I was making jam on Saturday. I’ve done it many times, and because I have made it so many times, I’ve become a bit lackadaisical about it. I used to stand over it the entire time it cooked. Not this time. Instead of being an attentive jammer, I stepped away from the stove for just a second to double check the recipe on my computer, and I got caught up reading other people’s blogs. Bad move, Laurie! How long was I away? I have no idea. It wasn’t more than 5 minutes, but 5 minutes is a long time when something is boiling on the stove.
Then I heard the dreaded ” pan boiling over” sound. I found this when I removed my pan from the stove to avoid burning the jam on my stove’s burner, making it practically impossible to remove. I know this because I’ve done this once before and didn’t remove the pan. I don’t recommend it. Always clean up first!
Why am I showing you this? Because I want you to know that you don’t have to be perfect to try your hand at canning. You can have great jam/jelly/preserves on your first try! I make mistakes, but I still manage to produce yummy jam despite my imperfections.
Enough about me. Let’s talk about something better. Jam… I love it! Jam, Jelly, Preserves, Marmalades, Conserves, etc. They are all super YUMMY to me! I spread them on toast and PB sandwiches, mix them in my yogurt or ice cream or homemade muffin mix, and slather on pancakes and waffles. I would eat it plain if I thought I could live off of jam alone, but, alas, I cannot. So I use it wherever and whenever I can.
Home canned jams and jellies are a big part of my food storage. It goes hand in hand with my love affair with bread. I figure if I have to live off of my food storage (which consists mostly of wheat and flour with a smattering of other things), I want to have a million flavors of jam to go with it. I definitely won’t suffer from appetite fatigue.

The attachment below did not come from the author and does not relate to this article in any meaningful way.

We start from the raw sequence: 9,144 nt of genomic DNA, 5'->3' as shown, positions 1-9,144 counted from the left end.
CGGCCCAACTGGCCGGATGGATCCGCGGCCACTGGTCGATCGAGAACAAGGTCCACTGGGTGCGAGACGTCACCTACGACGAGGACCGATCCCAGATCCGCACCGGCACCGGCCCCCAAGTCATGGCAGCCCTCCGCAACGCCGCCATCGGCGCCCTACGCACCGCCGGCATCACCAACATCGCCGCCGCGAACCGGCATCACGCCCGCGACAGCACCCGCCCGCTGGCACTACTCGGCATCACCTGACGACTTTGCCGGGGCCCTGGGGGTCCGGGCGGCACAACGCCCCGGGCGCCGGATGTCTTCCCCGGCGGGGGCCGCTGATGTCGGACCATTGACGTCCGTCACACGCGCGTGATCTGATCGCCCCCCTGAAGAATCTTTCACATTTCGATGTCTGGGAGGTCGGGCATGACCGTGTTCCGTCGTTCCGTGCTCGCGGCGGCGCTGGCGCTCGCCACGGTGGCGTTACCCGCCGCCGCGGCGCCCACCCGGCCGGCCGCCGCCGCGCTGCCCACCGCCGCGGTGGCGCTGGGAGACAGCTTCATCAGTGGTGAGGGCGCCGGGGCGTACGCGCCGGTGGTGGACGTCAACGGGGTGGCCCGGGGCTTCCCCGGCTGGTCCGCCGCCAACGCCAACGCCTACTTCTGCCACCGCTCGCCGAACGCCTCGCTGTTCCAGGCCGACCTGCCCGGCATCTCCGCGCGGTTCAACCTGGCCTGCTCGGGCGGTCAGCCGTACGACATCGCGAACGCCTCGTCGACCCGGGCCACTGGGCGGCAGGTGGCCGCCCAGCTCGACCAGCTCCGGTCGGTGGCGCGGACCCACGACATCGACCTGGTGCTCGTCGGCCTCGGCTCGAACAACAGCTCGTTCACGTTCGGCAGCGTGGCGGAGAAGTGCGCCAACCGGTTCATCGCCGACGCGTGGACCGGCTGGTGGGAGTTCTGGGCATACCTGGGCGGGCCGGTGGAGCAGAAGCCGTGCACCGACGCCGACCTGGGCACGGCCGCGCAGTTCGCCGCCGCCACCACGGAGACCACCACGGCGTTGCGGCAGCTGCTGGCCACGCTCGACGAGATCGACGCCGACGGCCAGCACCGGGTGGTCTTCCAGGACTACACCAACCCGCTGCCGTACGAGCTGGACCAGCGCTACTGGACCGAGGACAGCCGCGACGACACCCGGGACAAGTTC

What is Appetite Fatigue, you ask? Basically, appetite fatigue occurs when you eat the same thing over and over and over and OVER! Think everlasting leftovers in your fridge that go bad, because no one in your house will eat another bite.
Now, back to canning jam. I started with these beautiful strawberries.
I bought them on Thursday and started my jam right away. As per the instructions, I washed the berries, trimmed the caps, layered them with sugar, and popped them in the fridge.
After letting them sit in the fridge for a 2 nights (I was very busy on Friday), I continued with the recipe Saturday morning. I prepared the jars (washed and sterilized them), put the lids in hot water, and started the jam. Here are some pics of the process.
Then I skimmed off the foam and put it about 1/2 of the Strawberry Preserves into jars. You do not have to skim the foam, as it won’t hurt you, but it’s not as pretty in the jars. Then I added some vanilla to the remaining preserves to make Vanilla Strawberry Preserves. I put the remaining preserves into jars.
I used a damp paper towel to wipe the rim of each jar to ensure there were no drops of jam. Anything left on the jar’s rim will interfere with the ring’s ability to create a vacuum seal. I put the lids on, then the rings. I usually put the jars directly in the water bath canner, but, since I had two different flavors of jam, I labeled the jars first. Then into the water bath canner they went.
I processed the jars according to the instructions and here is the result!
Doesn’t that look easy? It is!
Now, it’s time to share your experiences or lack there of!
If you could learn to can anything in the world, what would it be?
Or, if you are an experienced canner, what’s your favorite thing to can?